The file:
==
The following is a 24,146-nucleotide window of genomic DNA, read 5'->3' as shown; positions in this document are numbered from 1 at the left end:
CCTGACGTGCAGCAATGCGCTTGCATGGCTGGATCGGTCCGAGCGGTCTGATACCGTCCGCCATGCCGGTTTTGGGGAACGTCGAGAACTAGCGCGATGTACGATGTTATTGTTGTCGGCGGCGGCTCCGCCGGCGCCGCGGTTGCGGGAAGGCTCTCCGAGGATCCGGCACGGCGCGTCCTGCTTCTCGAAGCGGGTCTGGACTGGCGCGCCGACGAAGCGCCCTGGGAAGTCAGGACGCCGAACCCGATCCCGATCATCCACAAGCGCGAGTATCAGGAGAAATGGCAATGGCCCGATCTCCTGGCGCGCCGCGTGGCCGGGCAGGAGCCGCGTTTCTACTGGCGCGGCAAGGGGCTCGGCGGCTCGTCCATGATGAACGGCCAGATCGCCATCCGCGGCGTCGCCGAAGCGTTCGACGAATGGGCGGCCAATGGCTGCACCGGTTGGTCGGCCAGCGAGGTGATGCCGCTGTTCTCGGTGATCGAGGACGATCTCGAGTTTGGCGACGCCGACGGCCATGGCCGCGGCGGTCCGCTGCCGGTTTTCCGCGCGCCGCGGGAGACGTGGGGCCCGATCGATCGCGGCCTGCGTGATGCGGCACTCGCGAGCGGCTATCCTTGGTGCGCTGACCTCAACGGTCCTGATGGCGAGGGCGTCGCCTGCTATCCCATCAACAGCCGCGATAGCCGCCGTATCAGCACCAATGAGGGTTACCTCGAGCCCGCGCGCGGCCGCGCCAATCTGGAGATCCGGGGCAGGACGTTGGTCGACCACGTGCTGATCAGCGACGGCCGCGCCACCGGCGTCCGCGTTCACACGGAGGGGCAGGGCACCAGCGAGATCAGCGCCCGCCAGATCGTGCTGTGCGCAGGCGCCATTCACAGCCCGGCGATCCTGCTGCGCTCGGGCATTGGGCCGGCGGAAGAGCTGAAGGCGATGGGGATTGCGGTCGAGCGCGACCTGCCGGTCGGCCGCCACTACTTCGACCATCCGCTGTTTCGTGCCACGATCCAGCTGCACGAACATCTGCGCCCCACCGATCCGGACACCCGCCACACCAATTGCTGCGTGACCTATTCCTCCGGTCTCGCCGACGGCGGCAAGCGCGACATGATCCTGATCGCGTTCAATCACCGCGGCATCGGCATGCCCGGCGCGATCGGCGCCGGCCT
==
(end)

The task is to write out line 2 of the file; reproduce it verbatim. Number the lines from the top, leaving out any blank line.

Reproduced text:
CCTGACGTGCAGCAATGCGCTTGCATGGCTGGATCGGTCCGAGCGGTCTGATACCGTCCGCCATGCCGGTTTTGGGGAACGTCGAGAACTAGCGCGATGTACGATGTTATTGTTGTCGGCGGCGGCTCCGCCGGCGCCGCGGTTGCGGGAAGGCTCTCCGAGGATCCGGCACGGCGCGTCCTGCTTCTCGAAGCGGGTCTGGACTGGCGCGCCGACGAAGCGCCCTGGGAAGTCAGGACGCCGAACCCGATCCCGATCATCCACAAGCGCGAGTATCAGGAGAAATGGCAATGGCCCGATCTCCTGGCGCGCCGCGTGGCCGGGCAGGAGCCGCGTTTCTACTGGCGCGGCAAGGGGCTCGGCGGCTCGTCCATGATGAACGGCCAGATCGCCATCCGCGGCGTCGCCGAAGCGTTCGACGAATGGGCGGCCAATGGCTGCACCGGTTGGTCGGCCAGCGAGGTGATGCCGCTGTTCTCGGTGATCGAGGACGATCTCGAGTTTGGCGACGCCGACGGCCATGGCCGCGGCGGTCCGCTGCCGGTTTTCCGCGCGCCGCGGGAGACGTGGGGCCCGATCGATCGCGGCCTGCGTGATGCGGCACTCGCGAGCGGCTATCCTTGGTGCGCTGACCTCAACGGTCCTGATGGCGAGGGCGTCGCCTGCTATCCCATCAACAGCCGCGATAGCCGCCGTATCAGCACCAATGAGGGTTACCTCGAGCCCGCGCGCGGCCGCGCCAATCTGGAGATCCGGGGCAGGACGTTGGTCGACCACGTGCTGATCAGCGACGGCCGCGCCACCGGCGTCCGCGTTCACACGGAGGGGCAGGGCACCAGCGAGATCAGCGCCCGCCAGATCGTGCTGTGCGCAGGCGCCATTCACAGCCCGGCGATCCTGCTGCGCTCGGGCATTGGGCCGGCGGAAGAGCTGAAGGCGATGGGGATTGCGGTCGAGCGCGACCTGCCGGTCGGCCGCCACTACTTCGACCATCCGCTGTTTCGTGCCACGATCCAGCTGCACGAACATCTGCGCCCCACCGATCCGGACACCCGCCACACCAATTGCTGCGTGACCTATTCCTCCGGTCTCGCCGACGGCGGCAAGCGCGACATGATCCTGATCGCGTTCAATCACCGCGGCATCGGCATGCCCGGCGCGATCGGCGCCGGCCT